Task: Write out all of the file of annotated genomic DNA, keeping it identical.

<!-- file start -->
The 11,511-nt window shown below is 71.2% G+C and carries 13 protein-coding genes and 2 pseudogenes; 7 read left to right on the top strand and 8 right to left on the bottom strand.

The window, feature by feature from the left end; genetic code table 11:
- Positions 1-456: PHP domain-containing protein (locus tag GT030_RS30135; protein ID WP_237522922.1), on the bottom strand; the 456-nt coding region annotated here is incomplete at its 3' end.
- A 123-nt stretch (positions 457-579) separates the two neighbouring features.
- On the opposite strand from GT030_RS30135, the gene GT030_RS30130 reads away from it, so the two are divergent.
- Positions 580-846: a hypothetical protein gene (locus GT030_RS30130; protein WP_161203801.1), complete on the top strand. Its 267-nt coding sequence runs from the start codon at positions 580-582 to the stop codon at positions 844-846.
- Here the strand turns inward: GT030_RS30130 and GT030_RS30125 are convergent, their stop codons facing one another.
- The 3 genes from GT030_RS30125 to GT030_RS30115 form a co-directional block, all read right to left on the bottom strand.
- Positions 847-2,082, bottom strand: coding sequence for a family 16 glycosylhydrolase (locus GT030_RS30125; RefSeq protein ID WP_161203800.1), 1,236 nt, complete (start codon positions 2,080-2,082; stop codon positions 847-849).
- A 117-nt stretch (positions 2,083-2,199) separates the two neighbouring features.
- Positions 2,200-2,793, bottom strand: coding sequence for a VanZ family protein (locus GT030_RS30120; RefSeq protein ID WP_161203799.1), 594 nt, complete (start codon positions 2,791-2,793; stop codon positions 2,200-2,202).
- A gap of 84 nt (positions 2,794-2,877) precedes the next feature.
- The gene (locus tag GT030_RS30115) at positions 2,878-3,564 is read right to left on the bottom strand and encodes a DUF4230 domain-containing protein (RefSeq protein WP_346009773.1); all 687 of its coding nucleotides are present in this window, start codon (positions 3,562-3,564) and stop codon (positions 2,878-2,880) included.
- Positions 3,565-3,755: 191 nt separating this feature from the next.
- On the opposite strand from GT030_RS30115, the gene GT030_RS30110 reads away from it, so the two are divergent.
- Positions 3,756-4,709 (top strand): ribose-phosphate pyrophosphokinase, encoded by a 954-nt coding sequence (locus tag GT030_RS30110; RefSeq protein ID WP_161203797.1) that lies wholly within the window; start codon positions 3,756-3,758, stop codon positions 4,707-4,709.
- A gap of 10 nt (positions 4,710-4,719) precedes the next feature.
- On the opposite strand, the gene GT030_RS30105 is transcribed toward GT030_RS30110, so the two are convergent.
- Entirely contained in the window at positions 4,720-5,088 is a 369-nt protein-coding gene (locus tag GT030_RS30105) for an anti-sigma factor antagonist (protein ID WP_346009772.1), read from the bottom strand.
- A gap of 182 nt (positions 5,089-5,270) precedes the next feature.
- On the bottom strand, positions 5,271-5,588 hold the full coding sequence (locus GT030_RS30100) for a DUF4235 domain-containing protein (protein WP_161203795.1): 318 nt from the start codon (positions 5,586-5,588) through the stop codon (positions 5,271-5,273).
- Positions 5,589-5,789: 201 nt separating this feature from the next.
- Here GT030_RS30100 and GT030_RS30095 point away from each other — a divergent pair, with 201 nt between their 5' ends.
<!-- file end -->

The 11,511-nt window shown below is 71.2% G+C and carries 13 protein-coding genes and 2 pseudogenes; 7 read left to right on the top strand and 8 right to left on the bottom strand.

The window, feature by feature from the left end; genetic code table 11:
- Positions 1-456: PHP domain-containing protein (locus tag GT030_RS30135; protein ID WP_237522922.1), on the bottom strand; the 456-nt coding region annotated here is incomplete at its 3' end.
- A 123-nt stretch (positions 457-579) separates the two neighbouring features.
- On the opposite strand from GT030_RS30135, the gene GT030_RS30130 reads away from it, so the two are divergent.
- Positions 580-846: a hypothetical protein gene (locus GT030_RS30130; protein WP_161203801.1), complete on the top strand. Its 267-nt coding sequence runs from the start codon at positions 580-582 to the stop codon at positions 844-846.
- Here the strand turns inward: GT030_RS30130 and GT030_RS30125 are convergent, their stop codons facing one another.
- The 3 genes from GT030_RS30125 to GT030_RS30115 form a co-directional block, all read right to left on the bottom strand.
- Positions 847-2,082, bottom strand: coding sequence for a family 16 glycosylhydrolase (locus GT030_RS30125; RefSeq protein ID WP_161203800.1), 1,236 nt, complete (start codon positions 2,080-2,082; stop codon positions 847-849).
- A 117-nt stretch (positions 2,083-2,199) separates the two neighbouring features.
- Positions 2,200-2,793, bottom strand: coding sequence for a VanZ family protein (locus GT030_RS30120; RefSeq protein ID WP_161203799.1), 594 nt, complete (start codon positions 2,791-2,793; stop codon positions 2,200-2,202).
- A gap of 84 nt (positions 2,794-2,877) precedes the next feature.
- The gene (locus tag GT030_RS30115) at positions 2,878-3,564 is read right to left on the bottom strand and encodes a DUF4230 domain-containing protein (RefSeq protein WP_346009773.1); all 687 of its coding nucleotides are present in this window, start codon (positions 3,562-3,564) and stop codon (positions 2,878-2,880) included.
- Positions 3,565-3,755: 191 nt separating this feature from the next.
- On the opposite strand from GT030_RS30115, the gene GT030_RS30110 reads away from it, so the two are divergent.
- Positions 3,756-4,709 (top strand): ribose-phosphate pyrophosphokinase, encoded by a 954-nt coding sequence (locus tag GT030_RS30110; RefSeq protein ID WP_161203797.1) that lies wholly within the window; start codon positions 3,756-3,758, stop codon positions 4,707-4,709.
- A gap of 10 nt (positions 4,710-4,719) precedes the next feature.
- On the opposite strand, the gene GT030_RS30105 is transcribed toward GT030_RS30110, so the two are convergent.
- Entirely contained in the window at positions 4,720-5,088 is a 369-nt protein-coding gene (locus tag GT030_RS30105) for an anti-sigma factor antagonist (protein ID WP_346009772.1), read from the bottom strand.
- A gap of 182 nt (positions 5,089-5,270) precedes the next feature.
- On the bottom strand, positions 5,271-5,588 hold the full coding sequence (locus GT030_RS30100) for a DUF4235 domain-containing protein (protein WP_161203795.1): 318 nt from the start codon (positions 5,586-5,588) through the stop codon (positions 5,271-5,273).
- Positions 5,589-5,789: 201 nt separating this feature from the next.
- Here GT030_RS30100 and GT030_RS30095 point away from each other — a divergent pair, with 201 nt between their 5' ends.